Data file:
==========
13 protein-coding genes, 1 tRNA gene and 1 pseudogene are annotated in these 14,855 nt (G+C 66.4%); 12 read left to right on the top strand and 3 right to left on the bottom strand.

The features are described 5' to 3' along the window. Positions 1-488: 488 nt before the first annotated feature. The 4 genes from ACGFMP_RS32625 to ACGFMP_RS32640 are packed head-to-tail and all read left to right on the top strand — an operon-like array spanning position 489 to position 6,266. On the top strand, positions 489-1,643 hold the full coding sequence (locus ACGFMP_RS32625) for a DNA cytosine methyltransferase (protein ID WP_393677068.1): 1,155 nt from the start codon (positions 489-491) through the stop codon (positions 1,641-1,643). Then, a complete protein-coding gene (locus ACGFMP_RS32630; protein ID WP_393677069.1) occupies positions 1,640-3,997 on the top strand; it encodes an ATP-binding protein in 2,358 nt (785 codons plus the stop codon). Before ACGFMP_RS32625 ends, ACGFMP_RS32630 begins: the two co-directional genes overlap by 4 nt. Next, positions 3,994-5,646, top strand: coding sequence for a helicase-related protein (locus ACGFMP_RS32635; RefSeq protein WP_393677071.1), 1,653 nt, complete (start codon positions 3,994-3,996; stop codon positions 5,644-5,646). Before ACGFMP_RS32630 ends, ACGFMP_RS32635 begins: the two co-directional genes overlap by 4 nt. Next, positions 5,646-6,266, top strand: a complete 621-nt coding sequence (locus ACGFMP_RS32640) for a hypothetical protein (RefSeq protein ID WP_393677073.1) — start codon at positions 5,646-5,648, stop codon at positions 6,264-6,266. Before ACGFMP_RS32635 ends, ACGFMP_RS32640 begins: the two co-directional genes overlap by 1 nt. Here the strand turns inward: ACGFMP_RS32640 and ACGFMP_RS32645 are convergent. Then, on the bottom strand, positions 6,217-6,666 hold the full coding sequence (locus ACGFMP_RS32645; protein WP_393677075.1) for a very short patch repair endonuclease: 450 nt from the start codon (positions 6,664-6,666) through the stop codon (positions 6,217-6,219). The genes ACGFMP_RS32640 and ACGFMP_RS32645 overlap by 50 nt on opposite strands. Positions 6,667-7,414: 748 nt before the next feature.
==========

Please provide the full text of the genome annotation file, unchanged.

13 protein-coding genes, 1 tRNA gene and 1 pseudogene are annotated in these 14,855 nt (G+C 66.4%); 12 read left to right on the top strand and 3 right to left on the bottom strand.

The features are described 5' to 3' along the window. Positions 1-488: 488 nt before the first annotated feature. The 4 genes from ACGFMP_RS32625 to ACGFMP_RS32640 are packed head-to-tail and all read left to right on the top strand — an operon-like array spanning position 489 to position 6,266. On the top strand, positions 489-1,643 hold the full coding sequence (locus ACGFMP_RS32625) for a DNA cytosine methyltransferase (protein ID WP_393677068.1): 1,155 nt from the start codon (positions 489-491) through the stop codon (positions 1,641-1,643). Then, a complete protein-coding gene (locus ACGFMP_RS32630; protein ID WP_393677069.1) occupies positions 1,640-3,997 on the top strand; it encodes an ATP-binding protein in 2,358 nt (785 codons plus the stop codon). Before ACGFMP_RS32625 ends, ACGFMP_RS32630 begins: the two co-directional genes overlap by 4 nt. Next, positions 3,994-5,646, top strand: coding sequence for a helicase-related protein (locus ACGFMP_RS32635; RefSeq protein WP_393677071.1), 1,653 nt, complete (start codon positions 3,994-3,996; stop codon positions 5,644-5,646). Before ACGFMP_RS32630 ends, ACGFMP_RS32635 begins: the two co-directional genes overlap by 4 nt. Next, positions 5,646-6,266, top strand: a complete 621-nt coding sequence (locus ACGFMP_RS32640) for a hypothetical protein (RefSeq protein ID WP_393677073.1) — start codon at positions 5,646-5,648, stop codon at positions 6,264-6,266. Before ACGFMP_RS32635 ends, ACGFMP_RS32640 begins: the two co-directional genes overlap by 1 nt. Here the strand turns inward: ACGFMP_RS32640 and ACGFMP_RS32645 are convergent. Then, on the bottom strand, positions 6,217-6,666 hold the full coding sequence (locus ACGFMP_RS32645; protein WP_393677075.1) for a very short patch repair endonuclease: 450 nt from the start codon (positions 6,664-6,666) through the stop codon (positions 6,217-6,219). The genes ACGFMP_RS32640 and ACGFMP_RS32645 overlap by 50 nt on opposite strands. Positions 6,667-7,414: 748 nt before the next feature.